While the duty-hours issue is an extremely important one, it is imperative that those responsible for GME shift the focus of their attention to an examination of the overall quality of GME programs. In October 2001, more than a year ago, the AAMC issued a document entitled “AAMC Policy Guidance on Graduate Medical Education.” In that document, which is published in this month's journal, the AAMC states that “focusing on excessive duty hours is to focus on the symptoms, not the root cause of the problems affecting GME. If fundamental improvements are to be made in the quality of residents' education and in the quality of residents' life, the academic community must rededicate itself to the core educational mission of GME.” I don't think that it is possible to overemphasize the importance of that statement! So what is to be done?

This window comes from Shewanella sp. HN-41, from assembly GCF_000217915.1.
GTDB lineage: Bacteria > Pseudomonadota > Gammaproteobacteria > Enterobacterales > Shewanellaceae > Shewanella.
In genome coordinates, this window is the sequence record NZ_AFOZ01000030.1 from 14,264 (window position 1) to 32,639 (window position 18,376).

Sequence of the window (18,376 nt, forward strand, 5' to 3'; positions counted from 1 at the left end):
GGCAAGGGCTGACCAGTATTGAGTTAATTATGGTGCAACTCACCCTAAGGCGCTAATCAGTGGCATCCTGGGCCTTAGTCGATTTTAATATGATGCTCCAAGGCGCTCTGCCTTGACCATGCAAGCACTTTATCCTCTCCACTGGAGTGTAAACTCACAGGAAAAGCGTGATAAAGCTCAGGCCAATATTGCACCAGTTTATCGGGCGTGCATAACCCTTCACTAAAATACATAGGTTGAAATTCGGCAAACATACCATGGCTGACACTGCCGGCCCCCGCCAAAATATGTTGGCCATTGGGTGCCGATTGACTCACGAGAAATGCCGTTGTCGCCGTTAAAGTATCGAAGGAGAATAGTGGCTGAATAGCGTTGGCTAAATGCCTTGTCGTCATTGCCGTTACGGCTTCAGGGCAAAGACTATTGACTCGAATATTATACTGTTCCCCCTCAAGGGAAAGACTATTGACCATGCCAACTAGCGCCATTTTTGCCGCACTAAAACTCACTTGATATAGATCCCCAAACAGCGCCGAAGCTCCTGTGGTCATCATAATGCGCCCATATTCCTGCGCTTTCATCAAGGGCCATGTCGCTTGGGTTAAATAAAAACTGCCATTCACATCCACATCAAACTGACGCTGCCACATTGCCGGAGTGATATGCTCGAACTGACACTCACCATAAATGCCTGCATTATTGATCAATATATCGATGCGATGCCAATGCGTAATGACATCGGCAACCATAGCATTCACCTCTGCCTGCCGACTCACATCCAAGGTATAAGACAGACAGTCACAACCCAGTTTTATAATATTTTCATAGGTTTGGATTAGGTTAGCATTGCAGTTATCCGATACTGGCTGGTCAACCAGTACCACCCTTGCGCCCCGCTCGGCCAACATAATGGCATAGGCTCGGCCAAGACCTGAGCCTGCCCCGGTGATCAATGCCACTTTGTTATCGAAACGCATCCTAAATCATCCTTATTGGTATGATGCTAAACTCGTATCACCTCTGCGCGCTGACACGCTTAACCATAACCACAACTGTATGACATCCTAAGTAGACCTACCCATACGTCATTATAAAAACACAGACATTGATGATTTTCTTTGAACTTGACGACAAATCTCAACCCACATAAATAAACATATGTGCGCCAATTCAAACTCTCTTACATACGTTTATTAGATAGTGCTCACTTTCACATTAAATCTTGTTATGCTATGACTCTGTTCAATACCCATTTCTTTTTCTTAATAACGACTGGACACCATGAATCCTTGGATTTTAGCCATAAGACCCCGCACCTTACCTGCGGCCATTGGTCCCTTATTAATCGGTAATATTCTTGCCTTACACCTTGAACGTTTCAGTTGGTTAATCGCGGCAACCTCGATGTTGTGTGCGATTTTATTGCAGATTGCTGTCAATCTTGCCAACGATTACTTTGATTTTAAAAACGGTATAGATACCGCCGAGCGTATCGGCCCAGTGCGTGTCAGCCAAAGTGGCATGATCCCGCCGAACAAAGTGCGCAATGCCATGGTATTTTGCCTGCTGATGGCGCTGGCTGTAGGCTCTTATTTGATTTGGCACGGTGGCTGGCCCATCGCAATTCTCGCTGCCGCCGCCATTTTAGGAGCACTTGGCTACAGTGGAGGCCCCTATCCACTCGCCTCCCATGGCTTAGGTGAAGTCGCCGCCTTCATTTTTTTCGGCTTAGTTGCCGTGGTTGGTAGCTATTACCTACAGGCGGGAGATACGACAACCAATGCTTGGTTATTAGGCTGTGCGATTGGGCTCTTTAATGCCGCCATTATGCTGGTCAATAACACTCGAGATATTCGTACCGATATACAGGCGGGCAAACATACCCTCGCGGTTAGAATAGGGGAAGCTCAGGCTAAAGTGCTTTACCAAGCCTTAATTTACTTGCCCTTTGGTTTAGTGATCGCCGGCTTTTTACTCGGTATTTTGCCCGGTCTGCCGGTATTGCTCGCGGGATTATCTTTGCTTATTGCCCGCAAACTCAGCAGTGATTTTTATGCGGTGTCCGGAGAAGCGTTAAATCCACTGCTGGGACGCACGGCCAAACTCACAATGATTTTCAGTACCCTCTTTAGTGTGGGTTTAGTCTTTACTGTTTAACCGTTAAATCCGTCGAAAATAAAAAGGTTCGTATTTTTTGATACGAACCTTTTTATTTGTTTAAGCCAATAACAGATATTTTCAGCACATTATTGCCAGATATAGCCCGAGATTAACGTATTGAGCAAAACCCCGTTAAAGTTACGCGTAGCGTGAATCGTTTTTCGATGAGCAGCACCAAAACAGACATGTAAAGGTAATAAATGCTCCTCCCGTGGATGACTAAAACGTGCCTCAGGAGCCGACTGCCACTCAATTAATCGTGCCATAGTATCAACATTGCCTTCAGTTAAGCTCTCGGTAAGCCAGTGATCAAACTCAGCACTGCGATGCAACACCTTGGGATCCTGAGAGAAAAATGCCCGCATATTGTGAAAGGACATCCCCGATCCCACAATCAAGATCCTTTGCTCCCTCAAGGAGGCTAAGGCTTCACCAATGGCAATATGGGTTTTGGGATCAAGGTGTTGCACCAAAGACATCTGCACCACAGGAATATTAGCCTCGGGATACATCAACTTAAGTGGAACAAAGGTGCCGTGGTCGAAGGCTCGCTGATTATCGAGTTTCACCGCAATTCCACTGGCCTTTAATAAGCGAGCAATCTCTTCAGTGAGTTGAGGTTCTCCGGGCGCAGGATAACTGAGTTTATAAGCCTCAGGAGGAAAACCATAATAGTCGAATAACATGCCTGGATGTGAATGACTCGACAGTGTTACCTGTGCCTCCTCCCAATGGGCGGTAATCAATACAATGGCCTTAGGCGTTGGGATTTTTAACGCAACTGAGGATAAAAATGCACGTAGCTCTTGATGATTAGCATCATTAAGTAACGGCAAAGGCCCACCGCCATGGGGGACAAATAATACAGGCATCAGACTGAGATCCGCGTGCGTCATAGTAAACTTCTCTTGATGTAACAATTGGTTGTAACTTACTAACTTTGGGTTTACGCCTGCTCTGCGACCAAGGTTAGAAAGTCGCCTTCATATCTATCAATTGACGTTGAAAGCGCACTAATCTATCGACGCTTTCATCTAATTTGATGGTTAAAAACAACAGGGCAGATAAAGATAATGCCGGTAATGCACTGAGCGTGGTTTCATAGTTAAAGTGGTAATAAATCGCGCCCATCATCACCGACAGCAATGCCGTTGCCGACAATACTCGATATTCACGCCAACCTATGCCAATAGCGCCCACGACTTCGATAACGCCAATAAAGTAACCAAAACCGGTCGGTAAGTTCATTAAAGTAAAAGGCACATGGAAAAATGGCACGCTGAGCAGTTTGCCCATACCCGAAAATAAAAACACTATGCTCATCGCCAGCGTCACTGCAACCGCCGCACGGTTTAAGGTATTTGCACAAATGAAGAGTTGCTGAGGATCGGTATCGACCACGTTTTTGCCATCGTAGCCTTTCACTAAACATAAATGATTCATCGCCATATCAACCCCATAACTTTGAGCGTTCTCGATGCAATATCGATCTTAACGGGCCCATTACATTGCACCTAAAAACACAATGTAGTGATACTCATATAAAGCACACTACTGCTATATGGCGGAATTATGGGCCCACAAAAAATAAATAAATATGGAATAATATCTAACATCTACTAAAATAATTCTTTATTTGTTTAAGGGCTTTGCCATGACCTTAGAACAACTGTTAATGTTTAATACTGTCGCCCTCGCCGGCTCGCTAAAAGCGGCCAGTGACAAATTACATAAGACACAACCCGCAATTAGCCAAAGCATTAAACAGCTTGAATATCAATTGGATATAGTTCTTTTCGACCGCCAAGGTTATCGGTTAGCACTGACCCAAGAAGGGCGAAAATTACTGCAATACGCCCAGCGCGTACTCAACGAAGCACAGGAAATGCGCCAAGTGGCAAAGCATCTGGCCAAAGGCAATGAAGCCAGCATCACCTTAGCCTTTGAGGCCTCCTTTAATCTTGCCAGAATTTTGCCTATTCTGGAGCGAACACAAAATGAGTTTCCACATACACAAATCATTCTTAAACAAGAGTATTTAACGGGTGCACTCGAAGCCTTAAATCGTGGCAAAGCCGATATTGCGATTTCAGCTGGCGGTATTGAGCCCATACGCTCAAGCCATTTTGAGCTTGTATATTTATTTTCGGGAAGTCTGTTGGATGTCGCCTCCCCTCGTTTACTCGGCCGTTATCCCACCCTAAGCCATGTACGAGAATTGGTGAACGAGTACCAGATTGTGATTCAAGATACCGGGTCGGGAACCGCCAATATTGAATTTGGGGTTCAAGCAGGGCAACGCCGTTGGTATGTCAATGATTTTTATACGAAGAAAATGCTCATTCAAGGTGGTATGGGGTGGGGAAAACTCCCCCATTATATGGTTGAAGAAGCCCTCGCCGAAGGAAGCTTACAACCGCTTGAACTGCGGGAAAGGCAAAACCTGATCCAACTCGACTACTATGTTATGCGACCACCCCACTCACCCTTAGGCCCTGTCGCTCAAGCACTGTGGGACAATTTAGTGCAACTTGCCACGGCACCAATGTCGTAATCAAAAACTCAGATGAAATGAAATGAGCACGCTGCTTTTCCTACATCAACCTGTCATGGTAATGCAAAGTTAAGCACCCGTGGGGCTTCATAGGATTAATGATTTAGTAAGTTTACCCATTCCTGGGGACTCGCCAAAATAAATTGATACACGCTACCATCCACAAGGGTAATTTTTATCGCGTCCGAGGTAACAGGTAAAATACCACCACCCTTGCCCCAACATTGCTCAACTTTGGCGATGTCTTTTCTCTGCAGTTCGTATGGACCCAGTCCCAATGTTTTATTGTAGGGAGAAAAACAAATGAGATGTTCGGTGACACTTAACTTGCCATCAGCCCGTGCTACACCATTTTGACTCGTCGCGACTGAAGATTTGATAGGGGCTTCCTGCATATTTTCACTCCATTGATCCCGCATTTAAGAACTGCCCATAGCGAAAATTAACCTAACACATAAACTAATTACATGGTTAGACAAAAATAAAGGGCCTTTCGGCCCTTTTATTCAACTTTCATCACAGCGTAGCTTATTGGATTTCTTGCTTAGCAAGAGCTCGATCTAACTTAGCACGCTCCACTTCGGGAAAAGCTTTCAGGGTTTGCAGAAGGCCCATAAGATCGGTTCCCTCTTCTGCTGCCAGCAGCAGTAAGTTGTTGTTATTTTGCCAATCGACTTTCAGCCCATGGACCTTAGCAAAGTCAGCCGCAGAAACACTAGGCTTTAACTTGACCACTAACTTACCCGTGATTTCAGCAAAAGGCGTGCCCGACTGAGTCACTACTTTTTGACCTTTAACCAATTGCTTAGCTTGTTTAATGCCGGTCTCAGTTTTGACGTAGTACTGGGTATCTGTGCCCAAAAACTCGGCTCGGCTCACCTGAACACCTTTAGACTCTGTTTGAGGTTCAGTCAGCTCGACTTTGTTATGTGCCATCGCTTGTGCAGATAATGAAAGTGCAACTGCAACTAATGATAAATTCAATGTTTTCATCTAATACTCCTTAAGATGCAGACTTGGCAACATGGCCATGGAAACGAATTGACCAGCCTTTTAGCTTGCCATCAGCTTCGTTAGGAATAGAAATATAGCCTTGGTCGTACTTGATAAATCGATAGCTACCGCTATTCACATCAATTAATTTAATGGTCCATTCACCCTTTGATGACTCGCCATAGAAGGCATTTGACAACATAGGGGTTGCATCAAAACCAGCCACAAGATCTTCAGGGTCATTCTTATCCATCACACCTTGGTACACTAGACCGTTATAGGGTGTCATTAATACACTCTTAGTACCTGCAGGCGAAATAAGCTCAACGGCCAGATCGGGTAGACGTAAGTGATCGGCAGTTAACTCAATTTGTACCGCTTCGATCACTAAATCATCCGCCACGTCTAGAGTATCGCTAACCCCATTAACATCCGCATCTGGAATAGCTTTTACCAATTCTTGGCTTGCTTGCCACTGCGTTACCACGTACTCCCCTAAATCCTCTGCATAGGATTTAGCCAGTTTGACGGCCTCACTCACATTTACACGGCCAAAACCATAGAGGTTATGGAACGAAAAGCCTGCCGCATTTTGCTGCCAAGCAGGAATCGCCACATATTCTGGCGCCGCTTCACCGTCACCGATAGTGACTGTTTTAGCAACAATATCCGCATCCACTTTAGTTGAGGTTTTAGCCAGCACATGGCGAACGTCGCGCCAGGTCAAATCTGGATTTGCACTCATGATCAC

To begin, those responsible for GME must examine critically the educational design of residency programs. In conducting this examination, they must be committed to the principle that above all else, GME programs must prepare residents to provide optimal care for the kinds of patients they will encounter most frequently when they enter practice. This means, of course, that the programs must be designed so that they provide ample time for residents to learn and gain experience in the clinical venues where those kinds of patients now receive their care. They also must put in place rigorous methods for assessing whether or not residents have acquired the knowledge, skills, and attitudes they are expected to while in residency training, and even more important, whether they possess the ability to perform the kinds of complex, integrative tasks required in providing patient care.